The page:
Summary and Implications
Pigs were exposed to heat stress (HS) and thermoneutral (TN) conditions in-utero. Post-weaning, they were exposed to acute heat-stress for a 24-hour period, and differences in physiological response between in-utero treatment groups were determined. Our results indicated that in-utero heat-stress had no effect on core body temperature; however the HS group had a larger cumulative difference (~50%) between rectal and skin temperatures compared to TN pigs. Preliminary, this provides evidence suggesting pigs exposed to in-utero HS may have an altered tolerance to post-natal HS.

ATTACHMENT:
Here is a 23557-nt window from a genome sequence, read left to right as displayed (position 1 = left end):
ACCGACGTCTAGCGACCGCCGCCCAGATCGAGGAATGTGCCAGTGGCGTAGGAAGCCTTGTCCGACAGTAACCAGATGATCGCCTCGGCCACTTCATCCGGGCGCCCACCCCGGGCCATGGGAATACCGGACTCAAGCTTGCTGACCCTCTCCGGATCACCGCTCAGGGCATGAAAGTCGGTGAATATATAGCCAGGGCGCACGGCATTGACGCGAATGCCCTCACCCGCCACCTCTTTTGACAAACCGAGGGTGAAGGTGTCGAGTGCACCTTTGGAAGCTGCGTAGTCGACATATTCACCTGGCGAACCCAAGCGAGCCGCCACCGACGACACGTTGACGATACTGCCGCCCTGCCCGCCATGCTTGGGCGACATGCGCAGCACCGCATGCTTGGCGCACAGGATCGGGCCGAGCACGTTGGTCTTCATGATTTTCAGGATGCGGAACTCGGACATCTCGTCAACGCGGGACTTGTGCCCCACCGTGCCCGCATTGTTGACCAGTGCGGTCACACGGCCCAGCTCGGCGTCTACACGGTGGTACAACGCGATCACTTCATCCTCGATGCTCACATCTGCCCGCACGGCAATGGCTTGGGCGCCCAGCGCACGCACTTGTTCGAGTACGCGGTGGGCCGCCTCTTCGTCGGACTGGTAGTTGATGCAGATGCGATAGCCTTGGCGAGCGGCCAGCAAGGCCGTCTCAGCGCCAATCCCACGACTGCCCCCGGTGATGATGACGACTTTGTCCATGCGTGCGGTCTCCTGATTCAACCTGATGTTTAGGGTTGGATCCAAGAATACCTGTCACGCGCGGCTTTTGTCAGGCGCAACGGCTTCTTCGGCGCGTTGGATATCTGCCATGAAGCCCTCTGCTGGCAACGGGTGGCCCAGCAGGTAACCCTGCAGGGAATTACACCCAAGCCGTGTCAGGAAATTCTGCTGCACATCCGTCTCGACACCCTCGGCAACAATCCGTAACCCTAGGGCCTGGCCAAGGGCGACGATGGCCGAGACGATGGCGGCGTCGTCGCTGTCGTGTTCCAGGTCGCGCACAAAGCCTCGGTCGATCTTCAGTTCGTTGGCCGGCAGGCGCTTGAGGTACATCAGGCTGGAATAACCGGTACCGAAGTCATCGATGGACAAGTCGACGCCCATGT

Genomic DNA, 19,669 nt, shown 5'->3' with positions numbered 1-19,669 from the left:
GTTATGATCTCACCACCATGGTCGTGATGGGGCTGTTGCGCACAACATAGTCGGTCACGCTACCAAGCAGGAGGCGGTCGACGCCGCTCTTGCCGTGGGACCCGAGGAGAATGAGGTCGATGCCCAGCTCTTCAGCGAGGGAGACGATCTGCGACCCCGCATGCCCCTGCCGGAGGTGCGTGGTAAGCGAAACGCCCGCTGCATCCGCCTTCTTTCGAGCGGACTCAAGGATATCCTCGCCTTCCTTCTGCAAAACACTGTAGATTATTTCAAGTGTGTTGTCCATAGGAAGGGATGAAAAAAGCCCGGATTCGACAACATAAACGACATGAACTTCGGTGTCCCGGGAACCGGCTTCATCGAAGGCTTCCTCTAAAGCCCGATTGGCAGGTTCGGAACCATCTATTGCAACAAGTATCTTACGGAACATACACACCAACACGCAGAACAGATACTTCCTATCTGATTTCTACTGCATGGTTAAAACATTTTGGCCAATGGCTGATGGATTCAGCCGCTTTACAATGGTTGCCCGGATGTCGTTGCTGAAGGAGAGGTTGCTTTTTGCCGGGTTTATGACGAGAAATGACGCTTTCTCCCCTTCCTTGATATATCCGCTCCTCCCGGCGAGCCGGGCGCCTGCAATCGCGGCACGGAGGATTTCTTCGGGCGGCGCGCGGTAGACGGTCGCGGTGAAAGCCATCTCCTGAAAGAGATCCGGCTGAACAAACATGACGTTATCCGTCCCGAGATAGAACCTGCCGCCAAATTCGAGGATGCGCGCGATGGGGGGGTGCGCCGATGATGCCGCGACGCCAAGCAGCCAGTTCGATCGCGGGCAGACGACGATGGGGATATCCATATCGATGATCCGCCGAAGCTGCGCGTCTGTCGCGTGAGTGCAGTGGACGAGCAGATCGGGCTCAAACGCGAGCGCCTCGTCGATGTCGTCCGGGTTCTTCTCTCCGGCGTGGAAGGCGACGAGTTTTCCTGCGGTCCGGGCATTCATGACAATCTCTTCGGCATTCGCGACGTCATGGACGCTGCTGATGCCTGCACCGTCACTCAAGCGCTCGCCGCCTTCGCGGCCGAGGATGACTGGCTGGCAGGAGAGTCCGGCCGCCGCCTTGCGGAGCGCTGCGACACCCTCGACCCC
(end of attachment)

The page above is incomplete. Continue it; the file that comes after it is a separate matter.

Iowa State University
Johnson, Jay; Boddicker, Rebecca; Sanz Fernandez, Maria Victoria; Ross, Jason W.; Baumgard, Lance H.; and Selsby, Joshua T.
"Gestational Thermal Environment Alters Postnatal Response to Heat Stress,"
Animal Industry Report:
AS 658, ASL R2738.
Available at: http://lib.dr.iastate.edu/ans_air/vol658/iss1/70